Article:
Malcolm X (born Malcolm Little; May 19, 1925 – February 21, 1965), also known as El-Hajj Malik El-Shabazz (Arabic: الحاجّ مالك الشباز), was an African-American Muslim minister, public speaker, and human rights activist. To his admirers, he was a courageous advocate for the rights of African Americans, a man who indicted white America in the harshest terms for its crimes against black Americans. His detractors accused him of preaching racism, black supremacy, antisemitism, and violence. He has been described as one of the greatest and most influential African Americans in history.
Malcolm X was born in Omaha, Nebraska. By the time he was thirteen, his father had died and his mother had been committed to a mental hospital. His childhood, including his father’s lessons concerning black pride and self-reliance and his own experiences concerning race, played a significant role in Malcolm X’s adult life. After living in a series of foster homes, Malcolm X became involved in hustling and other criminal activities in Boston and New York. In 1946, Malcolm X was sentenced to eight to ten years in prison.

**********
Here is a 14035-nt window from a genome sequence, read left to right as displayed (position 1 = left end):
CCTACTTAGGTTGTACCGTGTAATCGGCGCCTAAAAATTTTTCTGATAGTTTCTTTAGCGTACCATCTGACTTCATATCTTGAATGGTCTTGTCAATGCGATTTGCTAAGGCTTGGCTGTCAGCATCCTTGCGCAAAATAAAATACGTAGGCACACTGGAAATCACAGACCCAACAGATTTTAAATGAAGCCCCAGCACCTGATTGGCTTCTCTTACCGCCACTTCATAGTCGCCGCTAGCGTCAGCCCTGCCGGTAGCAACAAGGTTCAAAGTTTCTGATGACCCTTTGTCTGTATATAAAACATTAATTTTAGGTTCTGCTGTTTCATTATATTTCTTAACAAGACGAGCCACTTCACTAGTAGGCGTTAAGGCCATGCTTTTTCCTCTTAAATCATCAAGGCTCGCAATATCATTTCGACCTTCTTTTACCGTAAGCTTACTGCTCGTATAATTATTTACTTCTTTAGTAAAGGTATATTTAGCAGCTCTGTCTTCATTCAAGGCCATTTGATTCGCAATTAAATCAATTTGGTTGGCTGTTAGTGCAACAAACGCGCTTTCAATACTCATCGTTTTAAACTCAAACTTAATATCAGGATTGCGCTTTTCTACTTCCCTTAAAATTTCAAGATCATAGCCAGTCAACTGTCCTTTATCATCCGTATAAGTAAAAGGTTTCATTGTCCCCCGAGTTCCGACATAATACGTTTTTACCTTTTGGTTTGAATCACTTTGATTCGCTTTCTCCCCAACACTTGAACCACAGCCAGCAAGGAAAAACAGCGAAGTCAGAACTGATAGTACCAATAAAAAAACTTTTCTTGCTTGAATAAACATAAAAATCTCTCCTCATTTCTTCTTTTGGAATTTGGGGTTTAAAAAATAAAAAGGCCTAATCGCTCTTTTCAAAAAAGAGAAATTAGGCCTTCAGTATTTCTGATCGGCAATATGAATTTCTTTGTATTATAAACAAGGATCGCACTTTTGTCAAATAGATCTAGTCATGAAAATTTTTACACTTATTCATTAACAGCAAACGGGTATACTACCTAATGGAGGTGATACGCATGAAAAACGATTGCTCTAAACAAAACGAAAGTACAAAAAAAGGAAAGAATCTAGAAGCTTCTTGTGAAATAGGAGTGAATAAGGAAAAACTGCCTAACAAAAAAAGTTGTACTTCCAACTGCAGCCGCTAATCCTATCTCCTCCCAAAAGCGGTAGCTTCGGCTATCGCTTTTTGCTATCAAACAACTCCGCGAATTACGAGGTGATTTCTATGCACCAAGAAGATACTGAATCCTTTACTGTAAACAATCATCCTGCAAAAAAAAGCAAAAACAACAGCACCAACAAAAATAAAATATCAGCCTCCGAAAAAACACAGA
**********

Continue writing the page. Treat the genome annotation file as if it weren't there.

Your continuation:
While in prison, Malcolm X became a member of the Nation of Islam. After his parole in 1952, he became one of the Nation’s leaders and chief spokesmen. For nearly a dozen years, he was the public face of the Nation of Islam. Tension between Malcolm X andElijah Muhammad, head of the Nation of Islam, led to Malcolm X’s departure from the organization in March 1964.
After leaving the Nation of Islam, Malcolm X became a Sunni Muslim and made a pilgrimage to Mecca, after which he disavowed racism. He traveled extensively throughout Africa and the Middle East. He founded Muslim Mosque, Inc., a religious organization, and the secular, black nationalist Organization of Afro-American Unity. Less than a year after he left the Nation of Islam, Malcolm X was assassinated while giving a speech in New York.